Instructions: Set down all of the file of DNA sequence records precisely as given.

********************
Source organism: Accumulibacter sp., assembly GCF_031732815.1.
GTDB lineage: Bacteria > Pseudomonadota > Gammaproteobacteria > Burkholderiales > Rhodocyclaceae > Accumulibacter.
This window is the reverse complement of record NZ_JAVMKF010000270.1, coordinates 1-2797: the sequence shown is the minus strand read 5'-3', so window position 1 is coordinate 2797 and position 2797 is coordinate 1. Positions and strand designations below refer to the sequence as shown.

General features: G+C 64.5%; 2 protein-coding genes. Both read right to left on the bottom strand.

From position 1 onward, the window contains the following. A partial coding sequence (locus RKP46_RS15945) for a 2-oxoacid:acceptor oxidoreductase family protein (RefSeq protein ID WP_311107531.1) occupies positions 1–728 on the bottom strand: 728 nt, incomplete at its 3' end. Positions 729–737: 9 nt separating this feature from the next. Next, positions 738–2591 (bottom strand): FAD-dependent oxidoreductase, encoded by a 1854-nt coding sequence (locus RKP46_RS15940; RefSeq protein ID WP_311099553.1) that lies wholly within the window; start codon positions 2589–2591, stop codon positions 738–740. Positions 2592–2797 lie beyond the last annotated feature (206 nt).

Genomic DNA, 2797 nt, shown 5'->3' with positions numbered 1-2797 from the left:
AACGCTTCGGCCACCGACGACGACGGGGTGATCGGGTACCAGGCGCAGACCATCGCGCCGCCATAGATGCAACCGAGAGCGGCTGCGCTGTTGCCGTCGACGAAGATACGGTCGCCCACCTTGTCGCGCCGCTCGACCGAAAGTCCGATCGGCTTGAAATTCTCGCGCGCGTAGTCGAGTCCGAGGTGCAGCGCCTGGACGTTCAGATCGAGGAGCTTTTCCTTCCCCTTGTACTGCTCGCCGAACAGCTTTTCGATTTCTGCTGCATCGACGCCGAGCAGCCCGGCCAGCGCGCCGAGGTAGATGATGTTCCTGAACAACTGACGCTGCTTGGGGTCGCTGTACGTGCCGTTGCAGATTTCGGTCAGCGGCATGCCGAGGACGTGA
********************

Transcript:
Source organism: Accumulibacter sp., assembly GCF_031732815.1.
GTDB lineage: Bacteria > Pseudomonadota > Gammaproteobacteria > Burkholderiales > Rhodocyclaceae > Accumulibacter.
This window is the reverse complement of record NZ_JAVMKF010000270.1, coordinates 1-2797: the sequence shown is the minus strand read 5'-3', so window position 1 is coordinate 2797 and position 2797 is coordinate 1. Positions and strand designations below refer to the sequence as shown.

General features: G+C 64.5%; 2 protein-coding genes. Both read right to left on the bottom strand.

From position 1 onward, the window contains the following. A partial coding sequence (locus RKP46_RS15945) for a 2-oxoacid:acceptor oxidoreductase family protein (RefSeq protein ID WP_311107531.1) occupies positions 1–728 on the bottom strand: 728 nt, incomplete at its 3' end. Positions 729–737: 9 nt separating this feature from the next. Next, positions 738–2591 (bottom strand): FAD-dependent oxidoreductase, encoded by a 1854-nt coding sequence (locus RKP46_RS15940; RefSeq protein ID WP_311099553.1) that lies wholly within the window; start codon positions 2589–2591, stop codon positions 738–740. Positions 2592–2797 lie beyond the last annotated feature (206 nt).

Genomic DNA, 2797 nt, shown 5'->3' with positions numbered 1-2797 from the left:
AACGCTTCGGCCACCGACGACGACGGGGTGATCGGGTACCAGGCGCAGACCATCGCGCCGCCATAGATGCAACCGAGAGCGGCTGCGCTGTTGCCGTCGACGAAGATACGGTCGCCCACCTTGTCGCGCCGCTCGACCGAAAGTCCGATCGGCTTGAAATTCTCGCGCGCGTAGTCGAGTCCGAGGTGCAGCGCCTGGACGTTCAGATCGAGGAGCTTTTCCTTCCCCTTGTACTGCTCGCCGAACAGCTTTTCGATTTCTGCTGCATCGACGCCGAGCAGCCCGGCCAGCGCGCCGAGGTAGATGATGTTCCTGAACAACTGACGCTGCTTGGGGTCGCTGTACGTGCCGTTGCAGATTTCGGTCAGCGGCATGCCGAGGACGTGA